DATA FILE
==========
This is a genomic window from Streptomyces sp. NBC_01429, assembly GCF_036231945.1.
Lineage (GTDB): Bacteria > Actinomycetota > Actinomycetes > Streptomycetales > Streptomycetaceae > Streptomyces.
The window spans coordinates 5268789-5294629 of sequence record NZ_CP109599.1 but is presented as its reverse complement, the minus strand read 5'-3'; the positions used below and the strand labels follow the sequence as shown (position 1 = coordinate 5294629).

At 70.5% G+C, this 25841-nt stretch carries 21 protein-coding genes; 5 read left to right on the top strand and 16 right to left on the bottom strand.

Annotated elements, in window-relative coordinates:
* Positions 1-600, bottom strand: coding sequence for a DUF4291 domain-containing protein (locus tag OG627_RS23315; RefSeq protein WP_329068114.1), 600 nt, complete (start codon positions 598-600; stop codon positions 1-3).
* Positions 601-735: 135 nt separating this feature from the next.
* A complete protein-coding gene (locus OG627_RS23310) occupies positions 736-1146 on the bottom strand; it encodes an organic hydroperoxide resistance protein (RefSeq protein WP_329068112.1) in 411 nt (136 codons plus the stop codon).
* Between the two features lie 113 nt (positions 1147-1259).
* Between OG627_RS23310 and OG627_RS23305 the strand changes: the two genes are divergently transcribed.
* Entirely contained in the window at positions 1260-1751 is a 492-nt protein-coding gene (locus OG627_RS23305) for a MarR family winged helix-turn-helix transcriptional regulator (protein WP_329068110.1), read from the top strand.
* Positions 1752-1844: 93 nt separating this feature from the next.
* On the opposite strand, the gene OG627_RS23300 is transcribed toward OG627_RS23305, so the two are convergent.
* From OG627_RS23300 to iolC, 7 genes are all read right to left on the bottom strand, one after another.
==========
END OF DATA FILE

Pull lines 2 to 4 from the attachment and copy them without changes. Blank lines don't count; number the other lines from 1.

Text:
Lineage (GTDB): Bacteria > Actinomycetota > Actinomycetes > Streptomycetales > Streptomycetaceae > Streptomyces.
The window spans coordinates 5268789-5294629 of sequence record NZ_CP109599.1 but is presented as its reverse complement, the minus strand read 5'-3'; the positions used below and the strand labels follow the sequence as shown (position 1 = coordinate 5294629).

At 70.5% G+C, this 25841-nt stretch carries 21 protein-coding genes; 5 read left to right on the top strand and 16 right to left on the bottom strand.